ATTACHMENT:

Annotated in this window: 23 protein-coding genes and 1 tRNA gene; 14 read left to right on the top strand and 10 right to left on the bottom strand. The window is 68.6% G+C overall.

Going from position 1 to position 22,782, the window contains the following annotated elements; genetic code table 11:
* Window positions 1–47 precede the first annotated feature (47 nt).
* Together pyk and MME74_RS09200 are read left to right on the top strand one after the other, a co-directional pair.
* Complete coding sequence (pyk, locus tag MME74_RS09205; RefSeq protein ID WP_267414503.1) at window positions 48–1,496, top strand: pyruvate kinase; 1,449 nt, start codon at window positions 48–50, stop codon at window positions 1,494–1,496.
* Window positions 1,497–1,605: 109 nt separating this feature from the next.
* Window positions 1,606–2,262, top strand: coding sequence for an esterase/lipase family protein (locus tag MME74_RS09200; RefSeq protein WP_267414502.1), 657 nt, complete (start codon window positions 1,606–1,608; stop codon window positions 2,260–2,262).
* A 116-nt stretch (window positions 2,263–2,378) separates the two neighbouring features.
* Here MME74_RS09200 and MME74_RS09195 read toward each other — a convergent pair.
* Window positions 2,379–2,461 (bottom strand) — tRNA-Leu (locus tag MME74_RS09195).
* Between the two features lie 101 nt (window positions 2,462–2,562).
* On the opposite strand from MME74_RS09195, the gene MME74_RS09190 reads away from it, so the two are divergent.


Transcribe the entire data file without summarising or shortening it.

Annotated in this window: 23 protein-coding genes and 1 tRNA gene; 14 read left to right on the top strand and 10 right to left on the bottom strand. The window is 68.6% G+C overall.

Going from position 1 to position 22,782, the window contains the following annotated elements; genetic code table 11:
* Window positions 1–47 precede the first annotated feature (47 nt).
* Together pyk and MME74_RS09200 are read left to right on the top strand one after the other, a co-directional pair.
* Complete coding sequence (pyk, locus tag MME74_RS09205; RefSeq protein ID WP_267414503.1) at window positions 48–1,496, top strand: pyruvate kinase; 1,449 nt, start codon at window positions 48–50, stop codon at window positions 1,494–1,496.
* Window positions 1,497–1,605: 109 nt separating this feature from the next.
* Window positions 1,606–2,262, top strand: coding sequence for an esterase/lipase family protein (locus tag MME74_RS09200; RefSeq protein WP_267414502.1), 657 nt, complete (start codon window positions 1,606–1,608; stop codon window positions 2,260–2,262).
* A 116-nt stretch (window positions 2,263–2,378) separates the two neighbouring features.
* Here MME74_RS09200 and MME74_RS09195 read toward each other — a convergent pair.
* Window positions 2,379–2,461 (bottom strand) — tRNA-Leu (locus tag MME74_RS09195).
* Between the two features lie 101 nt (window positions 2,462–2,562).
* On the opposite strand from MME74_RS09195, the gene MME74_RS09190 reads away from it, so the two are divergent.